Batik Bali or Balinese batik may not be as famous as its counterparts in Java, Kalimantan, and other batik-producing regions in Indonesia; however, it continues to be an artistic product that uniquely represents Bali, its culture, and its art. Given a fact that Bali is the strongest tourist magnet in Indonesia, everything that is made there for the tourists to enjoy and to buy eventually becomes increasingly more popular. Balinese batik is not an exception. In terms of popularity, Balinese batik quickly catches up its equals and now becomes one of the most popular memorabilia not only in Bali but also outside the island. There are three interesting facts about the Balinese batik that you should know.
Balinese batik is an imported art.
For centuries, batik was not recognized as a native Balinese style of clothing. There is a selection of traditional fabric styles that are popular in Bali, such as Cepuk, Poleng, and Songket. Batik is not included. Only after around the 1970s that batik becomes recognized as a part of traditional Balinese garments. Its emergence might be triggered by the popularity of a similar garment in various places in Java, especially its cultural centers near the palaces and along the coastal regions in the north, which are known for their unique batik styles.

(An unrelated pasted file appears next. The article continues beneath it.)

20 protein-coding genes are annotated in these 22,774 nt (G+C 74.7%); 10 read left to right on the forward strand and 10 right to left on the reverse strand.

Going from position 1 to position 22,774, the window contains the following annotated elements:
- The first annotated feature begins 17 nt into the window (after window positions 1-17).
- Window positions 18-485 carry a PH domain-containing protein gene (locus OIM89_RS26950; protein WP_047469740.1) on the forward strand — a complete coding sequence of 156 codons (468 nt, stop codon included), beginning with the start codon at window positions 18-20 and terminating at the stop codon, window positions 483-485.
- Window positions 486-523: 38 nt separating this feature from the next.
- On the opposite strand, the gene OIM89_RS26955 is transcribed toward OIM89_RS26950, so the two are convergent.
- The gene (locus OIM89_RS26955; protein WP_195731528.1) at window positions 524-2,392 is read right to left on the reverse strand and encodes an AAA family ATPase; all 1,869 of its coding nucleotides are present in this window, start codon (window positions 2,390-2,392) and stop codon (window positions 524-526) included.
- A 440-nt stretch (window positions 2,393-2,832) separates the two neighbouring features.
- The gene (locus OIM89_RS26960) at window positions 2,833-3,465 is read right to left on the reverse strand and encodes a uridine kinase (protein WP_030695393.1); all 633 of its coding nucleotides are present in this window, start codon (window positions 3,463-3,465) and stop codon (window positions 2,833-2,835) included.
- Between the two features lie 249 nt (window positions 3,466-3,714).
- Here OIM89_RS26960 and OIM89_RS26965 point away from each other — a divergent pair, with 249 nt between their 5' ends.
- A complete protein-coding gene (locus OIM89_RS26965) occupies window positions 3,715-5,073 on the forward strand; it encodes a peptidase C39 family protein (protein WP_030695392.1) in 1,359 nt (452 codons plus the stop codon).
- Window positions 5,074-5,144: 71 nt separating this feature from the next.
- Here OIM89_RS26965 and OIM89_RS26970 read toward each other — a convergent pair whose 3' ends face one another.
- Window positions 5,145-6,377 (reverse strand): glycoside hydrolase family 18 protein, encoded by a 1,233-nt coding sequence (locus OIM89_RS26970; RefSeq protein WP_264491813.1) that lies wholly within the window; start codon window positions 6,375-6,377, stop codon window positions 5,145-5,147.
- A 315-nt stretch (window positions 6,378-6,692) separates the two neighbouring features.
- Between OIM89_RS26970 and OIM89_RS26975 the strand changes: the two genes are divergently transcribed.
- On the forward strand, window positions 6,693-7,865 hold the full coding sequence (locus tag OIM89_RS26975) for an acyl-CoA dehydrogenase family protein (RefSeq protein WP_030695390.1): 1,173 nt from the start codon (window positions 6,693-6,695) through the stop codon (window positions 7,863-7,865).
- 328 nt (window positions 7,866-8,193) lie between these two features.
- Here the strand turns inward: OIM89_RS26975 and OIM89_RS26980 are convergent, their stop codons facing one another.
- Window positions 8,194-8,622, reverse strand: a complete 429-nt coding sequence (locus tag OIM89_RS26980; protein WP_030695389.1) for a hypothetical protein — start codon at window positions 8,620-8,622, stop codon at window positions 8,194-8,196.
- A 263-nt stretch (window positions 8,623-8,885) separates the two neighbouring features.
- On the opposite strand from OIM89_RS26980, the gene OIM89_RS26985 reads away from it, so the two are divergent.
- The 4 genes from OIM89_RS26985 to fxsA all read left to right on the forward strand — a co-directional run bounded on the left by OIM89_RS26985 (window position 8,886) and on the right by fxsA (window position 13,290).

It is made using the typical batik-making procedure.
Batik Bali is made using the same procedure with that of the Javanese batik. The type of fabric that is used, unbleached cotton, is similar to the one used in Java. Balinese batik is also painted using the wax painting method to create negatives before being dyed and cleaned using warm water. If you are interested in knowing how to make Balinese batik, as well as all kinds of batik in general, you can join a Batik class that can be found in Denpasar and other hot tourist spots in Bali.
There are various patterns available.
Although batik is relatively young in Bali, there are already several characteristic patterns that distinctively identify Bali’s unique batik, though certain patterns, such as Abyorhokokai with its distinctive peacock image, combine Balinese painting style with some imported styles. Besides the peacock pattern, other patterns that also distinctively characterize Balinese batik are Singa Barong patterns that depict the image of Barong (often together with the nemesis Rangda), Ulamsari Mas pattern (fish), and Buketan (floral), and the asymmetrical Jagatan Pisang. With these patterns, Batik Bali becomes a distinct product that clearly distinguishes Balinese cultural and artistic traditions in its design.happy wheels demo